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November 2, 2019

Racial justice in 1820s Indiana: Slave trial and Fall Creek Massacre - encore

Mary Bateman Clark, enslaved by an indentured servitude contract in Vincennes, Ind., sued for her freedom. She won the case on appeal to the Indiana Supreme Court in 1821.

Indiana judicial history is not generally known for legal precedents that promote the cause of racial justice. 

But with host Nelson Price away, we're drawing upon our rich archive of previously aired episodes to bring you a special encore show focusing on two landmark legal cases of racial justice in early 19th century Indiana. 

Book cover: The Massacre at Fall Creek by Jessamyn West.The two historical incidents in our focus: a trial in which an enslaved Indiana woman successfully sued for her freedom and a milestone legal case in which a gang of white men was found guilty and executed for slaughtering nine Native Americans, an infamous incident that history has dubbed the Fall Creek Massacre.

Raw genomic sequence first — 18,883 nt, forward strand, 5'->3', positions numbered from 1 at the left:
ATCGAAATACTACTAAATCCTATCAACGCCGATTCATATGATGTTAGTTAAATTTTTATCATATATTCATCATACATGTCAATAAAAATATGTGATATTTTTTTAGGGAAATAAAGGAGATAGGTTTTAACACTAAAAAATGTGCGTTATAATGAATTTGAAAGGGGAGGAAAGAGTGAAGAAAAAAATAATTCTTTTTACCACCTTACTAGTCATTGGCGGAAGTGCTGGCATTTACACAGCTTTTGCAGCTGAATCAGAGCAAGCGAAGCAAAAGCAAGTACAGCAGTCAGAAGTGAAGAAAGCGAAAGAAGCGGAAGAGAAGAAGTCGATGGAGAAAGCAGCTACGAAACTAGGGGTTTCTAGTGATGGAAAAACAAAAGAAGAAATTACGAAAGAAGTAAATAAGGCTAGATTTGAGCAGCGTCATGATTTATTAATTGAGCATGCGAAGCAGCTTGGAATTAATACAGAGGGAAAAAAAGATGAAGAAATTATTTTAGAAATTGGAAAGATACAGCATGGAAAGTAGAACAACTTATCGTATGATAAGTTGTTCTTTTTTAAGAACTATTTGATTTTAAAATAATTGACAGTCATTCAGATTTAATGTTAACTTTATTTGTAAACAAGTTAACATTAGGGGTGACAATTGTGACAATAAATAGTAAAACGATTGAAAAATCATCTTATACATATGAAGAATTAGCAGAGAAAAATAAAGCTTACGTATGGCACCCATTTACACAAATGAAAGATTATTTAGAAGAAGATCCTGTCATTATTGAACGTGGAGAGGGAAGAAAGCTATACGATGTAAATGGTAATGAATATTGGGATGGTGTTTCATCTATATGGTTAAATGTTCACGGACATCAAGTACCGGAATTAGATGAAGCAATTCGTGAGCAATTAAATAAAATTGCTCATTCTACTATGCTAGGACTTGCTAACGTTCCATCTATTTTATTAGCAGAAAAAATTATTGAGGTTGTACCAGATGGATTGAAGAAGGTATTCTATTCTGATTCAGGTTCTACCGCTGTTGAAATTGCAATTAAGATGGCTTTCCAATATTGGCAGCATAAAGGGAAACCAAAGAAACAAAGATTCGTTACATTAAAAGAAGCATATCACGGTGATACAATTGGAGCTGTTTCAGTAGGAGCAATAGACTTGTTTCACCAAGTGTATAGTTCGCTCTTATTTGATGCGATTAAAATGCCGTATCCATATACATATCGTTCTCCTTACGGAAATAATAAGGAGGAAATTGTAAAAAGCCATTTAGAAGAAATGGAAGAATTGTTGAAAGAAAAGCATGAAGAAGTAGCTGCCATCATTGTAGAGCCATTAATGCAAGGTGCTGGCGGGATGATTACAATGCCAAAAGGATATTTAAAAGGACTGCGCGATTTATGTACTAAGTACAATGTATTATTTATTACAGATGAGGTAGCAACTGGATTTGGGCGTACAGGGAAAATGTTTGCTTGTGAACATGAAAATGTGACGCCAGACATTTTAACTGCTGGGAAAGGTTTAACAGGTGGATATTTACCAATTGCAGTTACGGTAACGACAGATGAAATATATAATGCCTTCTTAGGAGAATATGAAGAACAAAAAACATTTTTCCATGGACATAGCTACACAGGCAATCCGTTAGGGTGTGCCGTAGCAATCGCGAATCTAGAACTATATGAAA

In 1821, Mary Bateman Clark, a young African-American woman living in Vincennes, made history when her lawyer filed a lawsuit seeking her release from an "indentured servitude" contract with one of the most prominent men in the new state of Indiana. The contract required Clark to cook, clean and sew for Gen. Washington Johnston and his family for 20 years. Her only pay was housing, food and clothing.

The case, which made its way to the Indiana Supreme Court, involved determining whether such "indentured servitude" contracts violated the state's Constitution as a form of slavery. Nearly 200 years ago this month - on Nov. 16, 1821 - the state Supreme Court ruled in Clark's favor and ordered her employer to release her.

Eunice TrotterSharing insights about the social history of the era and the landmark case, Nelson is joined in studio by one of Clark's descendants, Indianapolis resident Eunice Trotter. Eunice, a veteran journalist, and her sister Ethel McCane have used their research about their ancestor to do "living history performances" for schools and civic groups across the state.